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Nanoparticles Coated with Polymers can Better Penetrate Blood-Brain Barrier

The treatment of diseases like Alzheimer’s or Parkinson’s is difficult as drugs should be able to penetrate the blood-brain barrier. Thus, the administered doses must be high, with only a small fraction reaching the brain. This can cause major systemic side effects.

Nanoparticles Coated with Polymers can Better Penetrate Blood–Brain Barrier.
Professor Charles Ramassamy and postdoctoral researcher Jean-Michel Rabanel analyzing nanoparticles on the Nanosight NS 300. Image Credit: Institut national de la recherche scientifique.

Postdoctoral researcher Jean-Michel Rabanel, led by Professor Charles Ramassamy from the Institut national de la recherche scientifique (INRS) seeks to overcome this problem by improving polymer-coated nanoparticles to enhance their permeability across the barrier and thus deliver encapsulated drugs in the brain.

As part of a new study, the researchers showed the effectiveness of a particular polymer with zwitterion properties. In general, these molecules are neutral and feature an equal number of positive and negative charges to simulate the molecules on the surface of cells.

The team compared the properties of two different polymer coatings on polylactic acid (PLA) nanoparticles — biocompatible materials that can be easily eliminated by the human body.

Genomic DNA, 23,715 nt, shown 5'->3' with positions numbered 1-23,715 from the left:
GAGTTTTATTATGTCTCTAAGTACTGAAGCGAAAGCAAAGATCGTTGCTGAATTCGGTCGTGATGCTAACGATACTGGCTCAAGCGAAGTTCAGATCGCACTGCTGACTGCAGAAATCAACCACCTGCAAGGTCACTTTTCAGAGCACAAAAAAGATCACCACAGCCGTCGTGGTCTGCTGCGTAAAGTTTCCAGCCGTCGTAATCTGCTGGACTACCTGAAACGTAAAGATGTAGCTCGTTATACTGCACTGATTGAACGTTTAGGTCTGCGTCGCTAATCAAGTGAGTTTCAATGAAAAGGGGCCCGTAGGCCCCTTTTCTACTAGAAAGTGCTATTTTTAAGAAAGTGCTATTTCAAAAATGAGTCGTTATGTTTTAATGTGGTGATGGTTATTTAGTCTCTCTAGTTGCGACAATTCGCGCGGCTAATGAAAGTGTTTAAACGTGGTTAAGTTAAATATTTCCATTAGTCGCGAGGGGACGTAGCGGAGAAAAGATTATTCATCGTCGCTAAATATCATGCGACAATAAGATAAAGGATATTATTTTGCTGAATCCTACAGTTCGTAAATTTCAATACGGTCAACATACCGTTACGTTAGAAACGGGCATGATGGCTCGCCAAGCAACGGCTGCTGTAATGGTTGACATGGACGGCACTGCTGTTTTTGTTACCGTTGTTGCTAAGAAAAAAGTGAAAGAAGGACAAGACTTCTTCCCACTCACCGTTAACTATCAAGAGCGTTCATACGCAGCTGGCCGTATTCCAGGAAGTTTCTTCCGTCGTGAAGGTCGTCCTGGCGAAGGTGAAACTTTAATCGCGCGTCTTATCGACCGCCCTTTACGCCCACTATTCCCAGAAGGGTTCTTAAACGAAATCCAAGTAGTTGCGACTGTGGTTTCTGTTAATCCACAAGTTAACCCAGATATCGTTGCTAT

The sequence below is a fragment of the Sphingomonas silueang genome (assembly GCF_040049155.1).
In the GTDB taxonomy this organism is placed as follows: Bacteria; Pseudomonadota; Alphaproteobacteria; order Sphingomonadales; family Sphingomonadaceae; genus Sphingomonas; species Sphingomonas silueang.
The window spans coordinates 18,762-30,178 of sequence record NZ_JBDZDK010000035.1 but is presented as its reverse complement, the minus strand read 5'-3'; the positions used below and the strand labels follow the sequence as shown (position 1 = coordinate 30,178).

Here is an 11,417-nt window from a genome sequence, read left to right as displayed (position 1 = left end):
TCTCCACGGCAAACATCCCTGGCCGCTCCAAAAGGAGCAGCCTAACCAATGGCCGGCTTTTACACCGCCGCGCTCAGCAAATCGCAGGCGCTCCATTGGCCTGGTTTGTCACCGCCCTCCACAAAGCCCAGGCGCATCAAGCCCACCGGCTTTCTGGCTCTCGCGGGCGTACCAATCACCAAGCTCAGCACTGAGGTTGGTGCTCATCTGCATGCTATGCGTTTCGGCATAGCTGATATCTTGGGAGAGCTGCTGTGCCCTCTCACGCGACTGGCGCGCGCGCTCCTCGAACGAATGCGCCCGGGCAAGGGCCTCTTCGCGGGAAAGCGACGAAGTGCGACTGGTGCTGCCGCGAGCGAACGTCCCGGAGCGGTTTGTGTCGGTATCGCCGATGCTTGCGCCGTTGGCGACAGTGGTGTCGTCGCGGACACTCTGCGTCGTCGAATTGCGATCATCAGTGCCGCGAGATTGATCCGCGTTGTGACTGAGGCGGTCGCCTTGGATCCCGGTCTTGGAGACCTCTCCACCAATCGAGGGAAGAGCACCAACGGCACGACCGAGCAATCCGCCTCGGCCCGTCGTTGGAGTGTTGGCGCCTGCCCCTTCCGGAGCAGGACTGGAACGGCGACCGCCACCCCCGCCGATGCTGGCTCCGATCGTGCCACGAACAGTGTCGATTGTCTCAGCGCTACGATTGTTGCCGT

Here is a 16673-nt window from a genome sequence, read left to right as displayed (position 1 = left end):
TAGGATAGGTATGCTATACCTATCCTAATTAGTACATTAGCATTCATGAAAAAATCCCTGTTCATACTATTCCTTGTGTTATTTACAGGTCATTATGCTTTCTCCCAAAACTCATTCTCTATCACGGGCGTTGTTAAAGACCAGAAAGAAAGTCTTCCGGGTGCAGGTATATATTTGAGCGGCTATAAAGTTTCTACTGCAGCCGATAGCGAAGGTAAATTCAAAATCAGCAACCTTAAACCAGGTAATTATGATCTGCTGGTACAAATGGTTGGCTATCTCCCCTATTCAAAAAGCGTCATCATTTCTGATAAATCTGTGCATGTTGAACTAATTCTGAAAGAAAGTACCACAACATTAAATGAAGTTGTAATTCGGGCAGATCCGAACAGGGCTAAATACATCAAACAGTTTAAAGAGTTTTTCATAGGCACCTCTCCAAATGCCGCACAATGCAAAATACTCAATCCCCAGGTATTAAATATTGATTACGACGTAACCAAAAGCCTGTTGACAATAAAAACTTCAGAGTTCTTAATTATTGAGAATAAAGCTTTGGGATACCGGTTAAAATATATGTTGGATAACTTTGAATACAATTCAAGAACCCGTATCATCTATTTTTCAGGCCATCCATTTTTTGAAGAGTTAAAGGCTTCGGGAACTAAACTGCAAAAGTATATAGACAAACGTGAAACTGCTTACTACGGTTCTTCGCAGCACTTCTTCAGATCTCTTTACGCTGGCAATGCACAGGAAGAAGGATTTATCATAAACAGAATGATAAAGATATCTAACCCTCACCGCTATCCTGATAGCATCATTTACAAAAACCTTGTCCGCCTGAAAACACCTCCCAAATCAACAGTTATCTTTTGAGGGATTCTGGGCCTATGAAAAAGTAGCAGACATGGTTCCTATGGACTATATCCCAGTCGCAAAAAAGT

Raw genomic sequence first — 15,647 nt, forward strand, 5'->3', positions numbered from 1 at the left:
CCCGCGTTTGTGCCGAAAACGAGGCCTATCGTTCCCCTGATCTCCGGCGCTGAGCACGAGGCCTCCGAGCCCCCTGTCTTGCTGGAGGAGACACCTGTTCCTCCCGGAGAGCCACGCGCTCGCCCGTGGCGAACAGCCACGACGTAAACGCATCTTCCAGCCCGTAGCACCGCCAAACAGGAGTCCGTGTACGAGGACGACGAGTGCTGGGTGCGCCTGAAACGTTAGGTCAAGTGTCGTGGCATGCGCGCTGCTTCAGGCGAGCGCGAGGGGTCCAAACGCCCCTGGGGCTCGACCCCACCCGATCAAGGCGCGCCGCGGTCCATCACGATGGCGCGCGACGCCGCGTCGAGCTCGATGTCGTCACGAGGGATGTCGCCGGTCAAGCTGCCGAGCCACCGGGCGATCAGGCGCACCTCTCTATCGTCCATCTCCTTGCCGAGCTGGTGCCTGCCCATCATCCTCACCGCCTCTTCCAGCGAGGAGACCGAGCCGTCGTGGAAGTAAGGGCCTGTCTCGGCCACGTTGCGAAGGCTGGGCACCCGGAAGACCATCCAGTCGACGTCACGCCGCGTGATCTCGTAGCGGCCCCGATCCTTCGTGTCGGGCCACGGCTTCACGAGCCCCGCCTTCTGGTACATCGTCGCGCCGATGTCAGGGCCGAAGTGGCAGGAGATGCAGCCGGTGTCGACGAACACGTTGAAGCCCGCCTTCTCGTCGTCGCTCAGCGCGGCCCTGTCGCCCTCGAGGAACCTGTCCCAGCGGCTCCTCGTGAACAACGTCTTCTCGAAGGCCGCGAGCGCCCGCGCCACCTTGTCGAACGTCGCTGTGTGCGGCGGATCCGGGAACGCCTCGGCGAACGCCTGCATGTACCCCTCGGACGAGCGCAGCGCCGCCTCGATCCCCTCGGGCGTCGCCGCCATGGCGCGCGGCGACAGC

Promising Coatings

The first coating was made of polyethylene glycol (PEG) and had already been tested on zebrafish. The transparent body of zebrafish enables researchers to observe the nanoparticle distribution in almost real-time. The second coating was made of zwitterionic polymer and was compared under similar conditions.

With this type of experiment, we demonstrated that the zwitterionic polymer, which in theory is more biocompatible since it’s similar to molecules at the cell’s surface, have a better access to the brain. However, it is more rapidly absorbed by blood vessel walls, which reduces their circulation time.

Charles Ramassamy, Professor, Institut national de la recherche scientifique

PEG is thus still the most promising coating polymer in the case of the bloodstream. By contrast, the zwitterionic polymer could possibly lead to weaker immune system response. According to Professor Ramassamy, a mixture of both polymers could help tap the advantages of each.

Our findings demonstrate that the drug coating is a very important factor in the therapeutic use of nanoparticles. It’s an interesting avenue for delivering drugs directly to the brain and improving the treatment for neurodegenerative diseases.

Charles Ramassamy, Professor, Institut national de la recherche scientifique

Professor Ramassamy is also the holder of the Louise and André Charron Research Chair on Alzheimer’s Disease at the Armand-Frappier Foundation.

Société Alzheimer de Québec reports that at present, neurodegenerative diseases affect over 565,000 Canadians, including 152,121 in Québec.

Journal Reference:

Rabanel, J.-M., et al. (2021) Nanoparticle shell structural cues drive in vitro transport properties, tissue distribution and brain accessibility in zebrafish. Biomaterials.


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